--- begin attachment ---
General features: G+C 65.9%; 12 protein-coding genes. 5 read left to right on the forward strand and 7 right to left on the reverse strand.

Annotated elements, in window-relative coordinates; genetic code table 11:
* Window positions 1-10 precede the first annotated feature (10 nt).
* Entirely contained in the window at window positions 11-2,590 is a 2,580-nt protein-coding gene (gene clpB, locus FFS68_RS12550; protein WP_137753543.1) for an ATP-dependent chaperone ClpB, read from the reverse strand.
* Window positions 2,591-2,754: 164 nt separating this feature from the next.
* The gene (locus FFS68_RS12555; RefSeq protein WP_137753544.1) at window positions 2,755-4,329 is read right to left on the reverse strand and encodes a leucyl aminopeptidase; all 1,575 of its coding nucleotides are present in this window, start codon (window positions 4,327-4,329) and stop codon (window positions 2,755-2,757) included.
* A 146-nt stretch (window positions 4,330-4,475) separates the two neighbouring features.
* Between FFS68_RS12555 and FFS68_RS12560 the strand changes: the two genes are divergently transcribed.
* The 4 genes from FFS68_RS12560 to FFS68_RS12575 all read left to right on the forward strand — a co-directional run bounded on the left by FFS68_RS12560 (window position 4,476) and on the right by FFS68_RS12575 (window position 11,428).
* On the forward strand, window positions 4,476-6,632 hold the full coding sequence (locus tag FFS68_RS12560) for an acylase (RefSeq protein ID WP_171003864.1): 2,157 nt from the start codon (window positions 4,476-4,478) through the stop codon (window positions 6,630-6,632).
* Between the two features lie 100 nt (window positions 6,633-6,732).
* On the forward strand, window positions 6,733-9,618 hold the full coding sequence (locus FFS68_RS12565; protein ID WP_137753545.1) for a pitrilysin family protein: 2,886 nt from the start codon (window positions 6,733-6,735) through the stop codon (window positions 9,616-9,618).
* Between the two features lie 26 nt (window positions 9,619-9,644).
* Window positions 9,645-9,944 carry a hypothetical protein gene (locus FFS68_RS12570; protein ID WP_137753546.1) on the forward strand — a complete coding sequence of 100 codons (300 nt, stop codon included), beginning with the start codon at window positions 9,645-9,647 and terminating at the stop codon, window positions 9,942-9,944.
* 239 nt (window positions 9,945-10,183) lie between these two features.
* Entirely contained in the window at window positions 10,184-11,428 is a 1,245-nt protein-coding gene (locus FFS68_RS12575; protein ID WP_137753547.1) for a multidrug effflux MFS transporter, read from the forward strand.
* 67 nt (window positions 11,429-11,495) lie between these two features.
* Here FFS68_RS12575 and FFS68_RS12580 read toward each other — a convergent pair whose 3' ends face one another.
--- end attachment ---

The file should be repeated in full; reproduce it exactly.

General features: G+C 65.9%; 12 protein-coding genes. 5 read left to right on the forward strand and 7 right to left on the reverse strand.

Annotated elements, in window-relative coordinates; genetic code table 11:
* Window positions 1-10 precede the first annotated feature (10 nt).
* Entirely contained in the window at window positions 11-2,590 is a 2,580-nt protein-coding gene (gene clpB, locus FFS68_RS12550; protein WP_137753543.1) for an ATP-dependent chaperone ClpB, read from the reverse strand.
* Window positions 2,591-2,754: 164 nt separating this feature from the next.
* The gene (locus FFS68_RS12555; RefSeq protein WP_137753544.1) at window positions 2,755-4,329 is read right to left on the reverse strand and encodes a leucyl aminopeptidase; all 1,575 of its coding nucleotides are present in this window, start codon (window positions 4,327-4,329) and stop codon (window positions 2,755-2,757) included.
* A 146-nt stretch (window positions 4,330-4,475) separates the two neighbouring features.
* Between FFS68_RS12555 and FFS68_RS12560 the strand changes: the two genes are divergently transcribed.
* The 4 genes from FFS68_RS12560 to FFS68_RS12575 all read left to right on the forward strand — a co-directional run bounded on the left by FFS68_RS12560 (window position 4,476) and on the right by FFS68_RS12575 (window position 11,428).
* On the forward strand, window positions 4,476-6,632 hold the full coding sequence (locus tag FFS68_RS12560) for an acylase (RefSeq protein ID WP_171003864.1): 2,157 nt from the start codon (window positions 4,476-4,478) through the stop codon (window positions 6,630-6,632).
* Between the two features lie 100 nt (window positions 6,633-6,732).
* On the forward strand, window positions 6,733-9,618 hold the full coding sequence (locus FFS68_RS12565; protein ID WP_137753545.1) for a pitrilysin family protein: 2,886 nt from the start codon (window positions 6,733-6,735) through the stop codon (window positions 9,616-9,618).
* Between the two features lie 26 nt (window positions 9,619-9,644).
* Window positions 9,645-9,944 carry a hypothetical protein gene (locus FFS68_RS12570; protein ID WP_137753546.1) on the forward strand — a complete coding sequence of 100 codons (300 nt, stop codon included), beginning with the start codon at window positions 9,645-9,647 and terminating at the stop codon, window positions 9,942-9,944.
* 239 nt (window positions 9,945-10,183) lie between these two features.
* Entirely contained in the window at window positions 10,184-11,428 is a 1,245-nt protein-coding gene (locus FFS68_RS12575; protein ID WP_137753547.1) for a multidrug effflux MFS transporter, read from the forward strand.
* 67 nt (window positions 11,429-11,495) lie between these two features.
* Here FFS68_RS12575 and FFS68_RS12580 read toward each other — a convergent pair whose 3' ends face one another.